Children on a Country Road
I HEARD the wagons rumbling past the garden fence, sometimes I even saw them through
Gently swaying gaps in the foliage. How the wood of their spokes and shafts creaked in the summer
Heat! Laborers were coming from the fields and laughing so that it was a scandal.
I was sitting on our little swing, just resting among the trees in my parents’ garden.
On the other side of the fence the traffic never stopped. Children’s running feet were past in a
Moment; harvest wagons with men and women perched on and around the sheaves darkened the
Flower beds; toward evening I saw a gentleman slowly promenading with a walking stick, and a
Couple of girls who met him arm in arm stepped aside into the grass as they greeted him.
Then birds flew up as if in showers, I followed them with my eyes and saw how high they
Soared in one breath, till I felt not that they were rising but that I was falling, and holding fast to the
Ropes began to swing a little out of sheer weakness. Soon I was swinging more strongly as the air
Blew colder and instead of soaring birds trembling stars appeared.
I was given my supper by candlelight. Often both my arms were on the wooden board and I
Was already weary as I bit into my bread and butter. The coarse-mesh window curtains bellied in the
Warm wind and many a time some passer-by outside would stay them with his hands as if he wanted
To see me better and speak to me. Usually the candle soon went out and in the sooty candle smoke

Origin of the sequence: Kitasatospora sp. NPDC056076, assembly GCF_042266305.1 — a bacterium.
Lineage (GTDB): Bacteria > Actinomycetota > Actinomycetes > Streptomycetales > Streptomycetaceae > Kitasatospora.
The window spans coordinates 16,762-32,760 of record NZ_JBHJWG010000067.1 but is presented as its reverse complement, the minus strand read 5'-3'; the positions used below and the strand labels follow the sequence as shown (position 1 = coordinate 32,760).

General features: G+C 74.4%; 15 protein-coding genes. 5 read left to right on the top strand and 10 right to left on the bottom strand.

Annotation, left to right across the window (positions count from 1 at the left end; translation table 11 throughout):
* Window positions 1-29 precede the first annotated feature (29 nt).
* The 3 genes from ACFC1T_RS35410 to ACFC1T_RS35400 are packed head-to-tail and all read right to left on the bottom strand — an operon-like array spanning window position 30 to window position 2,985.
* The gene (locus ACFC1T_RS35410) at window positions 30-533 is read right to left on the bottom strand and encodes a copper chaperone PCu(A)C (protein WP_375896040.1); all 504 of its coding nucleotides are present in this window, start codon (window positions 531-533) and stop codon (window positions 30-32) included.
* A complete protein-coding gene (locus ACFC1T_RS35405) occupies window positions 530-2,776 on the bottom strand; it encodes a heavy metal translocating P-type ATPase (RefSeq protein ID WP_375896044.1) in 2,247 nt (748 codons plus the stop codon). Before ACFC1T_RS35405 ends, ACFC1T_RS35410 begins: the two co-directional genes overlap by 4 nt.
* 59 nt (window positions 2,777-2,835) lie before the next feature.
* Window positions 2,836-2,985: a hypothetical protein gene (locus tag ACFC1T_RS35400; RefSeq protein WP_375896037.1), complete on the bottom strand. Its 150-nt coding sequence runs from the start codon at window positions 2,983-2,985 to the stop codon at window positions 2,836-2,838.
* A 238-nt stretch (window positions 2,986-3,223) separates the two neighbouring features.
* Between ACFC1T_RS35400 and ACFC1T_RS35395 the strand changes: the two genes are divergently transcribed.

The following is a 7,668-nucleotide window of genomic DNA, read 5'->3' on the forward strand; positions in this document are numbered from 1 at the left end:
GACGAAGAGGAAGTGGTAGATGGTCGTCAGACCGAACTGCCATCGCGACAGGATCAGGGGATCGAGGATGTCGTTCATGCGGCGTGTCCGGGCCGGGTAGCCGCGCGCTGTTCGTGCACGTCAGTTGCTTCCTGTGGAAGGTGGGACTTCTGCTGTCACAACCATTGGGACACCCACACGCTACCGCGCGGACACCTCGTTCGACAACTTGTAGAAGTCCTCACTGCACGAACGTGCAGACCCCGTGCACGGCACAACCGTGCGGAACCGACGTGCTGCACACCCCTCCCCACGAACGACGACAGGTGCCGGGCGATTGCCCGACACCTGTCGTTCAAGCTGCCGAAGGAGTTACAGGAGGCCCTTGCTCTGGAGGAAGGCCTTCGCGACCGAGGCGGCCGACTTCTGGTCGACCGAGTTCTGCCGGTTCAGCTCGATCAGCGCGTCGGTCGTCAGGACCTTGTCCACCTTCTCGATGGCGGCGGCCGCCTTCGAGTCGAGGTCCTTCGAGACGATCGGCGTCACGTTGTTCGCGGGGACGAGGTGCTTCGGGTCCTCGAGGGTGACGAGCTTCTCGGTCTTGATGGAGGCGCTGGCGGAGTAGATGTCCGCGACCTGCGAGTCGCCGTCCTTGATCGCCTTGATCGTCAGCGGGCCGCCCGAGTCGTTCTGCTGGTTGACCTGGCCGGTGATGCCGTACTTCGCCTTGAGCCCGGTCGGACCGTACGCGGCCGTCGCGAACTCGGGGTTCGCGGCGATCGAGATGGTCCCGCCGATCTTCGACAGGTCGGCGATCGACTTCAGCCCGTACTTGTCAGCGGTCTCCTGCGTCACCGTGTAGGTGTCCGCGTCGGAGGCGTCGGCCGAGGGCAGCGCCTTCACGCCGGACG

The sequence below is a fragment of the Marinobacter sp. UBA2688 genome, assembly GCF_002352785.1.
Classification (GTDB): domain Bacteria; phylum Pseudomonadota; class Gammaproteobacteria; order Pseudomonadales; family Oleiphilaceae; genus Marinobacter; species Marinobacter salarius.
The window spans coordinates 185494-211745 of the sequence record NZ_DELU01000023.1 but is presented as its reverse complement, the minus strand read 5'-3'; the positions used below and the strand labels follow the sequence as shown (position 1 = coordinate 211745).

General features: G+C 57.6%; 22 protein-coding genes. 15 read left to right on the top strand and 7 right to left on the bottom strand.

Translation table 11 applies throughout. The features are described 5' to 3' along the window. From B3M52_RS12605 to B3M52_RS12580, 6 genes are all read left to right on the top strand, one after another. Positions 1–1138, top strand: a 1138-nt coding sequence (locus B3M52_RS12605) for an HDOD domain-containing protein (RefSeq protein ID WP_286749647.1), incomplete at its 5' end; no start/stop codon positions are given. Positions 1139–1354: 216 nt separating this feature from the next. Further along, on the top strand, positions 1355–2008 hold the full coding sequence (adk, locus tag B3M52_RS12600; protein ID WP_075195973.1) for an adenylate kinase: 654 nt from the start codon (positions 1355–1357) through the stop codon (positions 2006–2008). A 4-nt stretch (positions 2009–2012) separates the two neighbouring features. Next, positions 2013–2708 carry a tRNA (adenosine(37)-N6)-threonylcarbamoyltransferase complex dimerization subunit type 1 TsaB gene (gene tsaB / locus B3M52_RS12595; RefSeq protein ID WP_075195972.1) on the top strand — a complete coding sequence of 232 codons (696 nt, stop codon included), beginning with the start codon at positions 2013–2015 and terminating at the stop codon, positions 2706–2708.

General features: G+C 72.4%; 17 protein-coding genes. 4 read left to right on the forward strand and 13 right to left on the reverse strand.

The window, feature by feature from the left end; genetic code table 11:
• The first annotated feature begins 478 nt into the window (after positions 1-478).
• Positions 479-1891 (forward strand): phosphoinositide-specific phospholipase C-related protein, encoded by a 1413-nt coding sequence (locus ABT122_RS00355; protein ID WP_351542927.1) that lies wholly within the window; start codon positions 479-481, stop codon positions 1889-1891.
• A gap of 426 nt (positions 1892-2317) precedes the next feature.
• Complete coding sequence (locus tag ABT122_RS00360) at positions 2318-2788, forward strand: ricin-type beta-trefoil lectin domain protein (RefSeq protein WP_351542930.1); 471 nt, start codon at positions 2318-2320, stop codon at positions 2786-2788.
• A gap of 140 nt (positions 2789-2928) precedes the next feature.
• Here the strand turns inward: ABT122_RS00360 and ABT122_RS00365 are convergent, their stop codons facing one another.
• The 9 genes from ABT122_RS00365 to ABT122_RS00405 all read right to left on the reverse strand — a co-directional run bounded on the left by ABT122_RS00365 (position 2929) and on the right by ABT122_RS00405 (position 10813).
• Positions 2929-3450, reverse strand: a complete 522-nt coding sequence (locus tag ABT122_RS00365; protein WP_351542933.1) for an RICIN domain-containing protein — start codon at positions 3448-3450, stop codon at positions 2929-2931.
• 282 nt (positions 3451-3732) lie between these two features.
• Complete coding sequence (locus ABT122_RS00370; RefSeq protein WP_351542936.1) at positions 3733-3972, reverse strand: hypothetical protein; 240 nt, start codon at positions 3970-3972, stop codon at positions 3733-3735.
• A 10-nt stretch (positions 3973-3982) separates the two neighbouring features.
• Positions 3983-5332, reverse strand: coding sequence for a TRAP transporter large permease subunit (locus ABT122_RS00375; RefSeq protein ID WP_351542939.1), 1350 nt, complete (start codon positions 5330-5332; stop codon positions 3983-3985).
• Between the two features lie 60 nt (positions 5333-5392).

The assembled midges went on circling for a while. If anyone asked me a question from the window
I would gaze at him as if at a distant mountain or into vacancy, nor did he particularly care whether
He got an answer or not. But if one jumped over the window sill and announced that the others were
Already waiting, then I did get to my feet with a sigh.
“What are you sighing for? What’s wrong? Has something dreadful happened that can never
Be made good? Shan’t we ever recover from it? Is everything lost?”
Nothing was lost. We ran to the front of the house. “Thank God, here you are at last!” –
“You’re always late!” – “Why just me?” – “Especially you, why don’t you stay at home if you don’t
Want to come.” –
“No quarter!” – “No quarter? What kind of way is that to talk?”
We ran our heads full tilt into the evening. There was no daytime and no nighttime. Now our
Waistcoat buttons would be clacking together like teeth, again we would be keeping a steady
Distance from each other as we ran, breathing fire like wild beasts in the tropics. Like cuirassiers in
Old wars, stamping and springing high, we drove each other down the short alley and with this
Impetus in our legs a farther stretch along the main road. Stray figures went into the ditch, hardly
Had they vanished down the dusky escarpment when they were standing like newcomers on the field
Path above and looking down.
“Come on down!” – “Come on up first!” – “So’s you can push us down, no thanks, we’re not
Such fools.” – “You’re afraid, you mean. Come on up, you cowards!” – “Afraid? Of the likes of
You? You’re going to push us down, are you? That’s a good one.”
We made the attempt and were pushed head over heels into the grass of the roadside ditch,
Tumbling of our own free will. Everything was equably warm to us, we felt neither warmth nor chill
In the grass, only one got tired.
Turning on one’s right side, with a hand under the ear, one could easily have fallen asleep
There. But one wanted to
london is the capital of great britain or the united
Franz kafka – children on a country road